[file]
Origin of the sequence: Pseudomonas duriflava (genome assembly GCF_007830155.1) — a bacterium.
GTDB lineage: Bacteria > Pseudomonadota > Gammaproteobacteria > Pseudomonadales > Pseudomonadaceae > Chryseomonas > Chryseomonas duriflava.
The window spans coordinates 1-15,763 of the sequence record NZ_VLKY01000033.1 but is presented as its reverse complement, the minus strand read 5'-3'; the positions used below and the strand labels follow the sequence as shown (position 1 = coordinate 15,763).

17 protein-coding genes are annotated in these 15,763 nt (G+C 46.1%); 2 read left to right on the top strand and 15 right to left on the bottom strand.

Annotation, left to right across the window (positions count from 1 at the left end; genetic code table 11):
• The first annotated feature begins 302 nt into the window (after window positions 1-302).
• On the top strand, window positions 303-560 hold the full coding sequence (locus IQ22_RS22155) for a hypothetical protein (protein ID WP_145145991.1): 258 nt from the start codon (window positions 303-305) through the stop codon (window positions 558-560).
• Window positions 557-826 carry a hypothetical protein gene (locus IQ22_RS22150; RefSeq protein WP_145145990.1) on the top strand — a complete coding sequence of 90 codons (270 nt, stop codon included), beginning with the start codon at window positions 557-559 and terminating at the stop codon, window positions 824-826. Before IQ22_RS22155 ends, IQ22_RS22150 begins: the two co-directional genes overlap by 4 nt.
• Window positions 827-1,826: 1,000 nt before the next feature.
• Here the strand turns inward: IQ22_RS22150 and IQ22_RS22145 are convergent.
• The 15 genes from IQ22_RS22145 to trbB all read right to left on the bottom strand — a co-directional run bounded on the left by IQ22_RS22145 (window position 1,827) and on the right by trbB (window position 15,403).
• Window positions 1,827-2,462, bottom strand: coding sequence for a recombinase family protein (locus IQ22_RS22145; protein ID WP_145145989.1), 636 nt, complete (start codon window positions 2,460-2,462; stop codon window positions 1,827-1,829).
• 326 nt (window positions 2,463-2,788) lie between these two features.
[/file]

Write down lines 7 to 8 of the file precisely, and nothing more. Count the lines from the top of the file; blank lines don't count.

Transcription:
• On the top strand, window positions 303-560 hold the full coding sequence (locus IQ22_RS22155) for a hypothetical protein (protein ID WP_145145991.1): 258 nt from the start codon (window positions 303-305) through the stop codon (window positions 558-560).
• Window positions 557-826 carry a hypothetical protein gene (locus IQ22_RS22150; RefSeq protein WP_145145990.1) on the top strand — a complete coding sequence of 90 codons (270 nt, stop codon included), beginning with the start codon at window positions 557-559 and terminating at the stop codon, window positions 824-826. Before IQ22_RS22155 ends, IQ22_RS22150 begins: the two co-directional genes overlap by 4 nt.